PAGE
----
We have just lived through probably the most astonishing sporting year this nation has ever, or will ever, see, writes John Payne.
To try to do justice to what we have enjoyed during 2012 in a few-hundred words is impossible.
For a few dizzy weeks in the summer, we seemed to have a daily feed of iconic moments.
The one that for me summed up the sheer joy of the summer came on so-called Super Saturday when Mo Farah won the second of his gold medals in the most thrilling fashion.
To see someone who had, until that point, probably gained more column inches in the Surrey Comet than anywhere else turn the Mobot into a worldwide phenomenon was extraordinary.
That feeling was repeated on the final day of the Paralympics when David Weir stormed to marathon gold.
It was his fourth gold medal of the Games and he, more than anyone else, helped make people see sport in a different way.
The Wallington racer isn’t just a great Paralympian, he is a truly great sportsman, whose name should be mentioned in the same breath as Bradley Wiggins, as Andy Murray or as Jessica Ennis.
But it wasn’t just about the heroics on the track, on the river, in the velodrome. It was about the way the people responded to what was going on.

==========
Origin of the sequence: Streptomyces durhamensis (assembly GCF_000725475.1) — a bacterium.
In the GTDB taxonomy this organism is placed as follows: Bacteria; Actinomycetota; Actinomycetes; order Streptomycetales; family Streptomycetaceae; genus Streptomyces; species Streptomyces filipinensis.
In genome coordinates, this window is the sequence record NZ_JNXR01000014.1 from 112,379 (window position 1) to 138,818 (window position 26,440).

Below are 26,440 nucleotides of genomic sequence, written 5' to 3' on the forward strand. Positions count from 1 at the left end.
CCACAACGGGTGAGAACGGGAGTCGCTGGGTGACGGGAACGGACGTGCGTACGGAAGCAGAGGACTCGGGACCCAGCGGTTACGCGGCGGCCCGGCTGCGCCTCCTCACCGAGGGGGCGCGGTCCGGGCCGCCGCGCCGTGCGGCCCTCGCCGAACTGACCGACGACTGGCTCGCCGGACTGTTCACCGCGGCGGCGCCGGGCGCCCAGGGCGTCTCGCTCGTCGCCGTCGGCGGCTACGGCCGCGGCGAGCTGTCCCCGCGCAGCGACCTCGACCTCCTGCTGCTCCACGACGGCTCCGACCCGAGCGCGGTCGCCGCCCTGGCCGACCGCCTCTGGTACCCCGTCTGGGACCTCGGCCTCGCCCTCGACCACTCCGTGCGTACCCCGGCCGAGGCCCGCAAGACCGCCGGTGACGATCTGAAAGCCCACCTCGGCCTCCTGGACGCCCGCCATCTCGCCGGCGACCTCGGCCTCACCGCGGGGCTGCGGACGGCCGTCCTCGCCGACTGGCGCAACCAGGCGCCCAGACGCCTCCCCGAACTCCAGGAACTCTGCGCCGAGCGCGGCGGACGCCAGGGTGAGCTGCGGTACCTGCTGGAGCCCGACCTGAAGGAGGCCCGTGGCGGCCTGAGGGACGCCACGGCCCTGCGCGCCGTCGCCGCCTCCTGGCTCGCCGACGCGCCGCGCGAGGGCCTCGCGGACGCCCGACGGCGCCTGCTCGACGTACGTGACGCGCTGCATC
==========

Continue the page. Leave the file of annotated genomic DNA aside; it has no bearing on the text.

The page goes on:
We had endured seven years of scepticism ahead of the Olympics and yet, when it actually happened, it was the people who made it.
The Games Makers, the people who lined the streets of south-west London and Surrey for the cycling, the unbelievable heroes’ welcome for our Olympians and Paralympians after the Games.
It’s easy to be downbeat and fear we will never see the like again, but it is as a great sporting nation that our future identity looks most assured.
Even before London 2012, we saw Wiggins win the Tour de France and Chelsea remarkably win the Champions League.
Confidence has been carried into other sports – Chris Robshaw’s England rugby team beating the All Blacks for the first time in 10 years and Alastair Cook’s cricket team winning a Test series in India for the first time since 1985.
2012 may be an impossible act to follow, but anything is possible.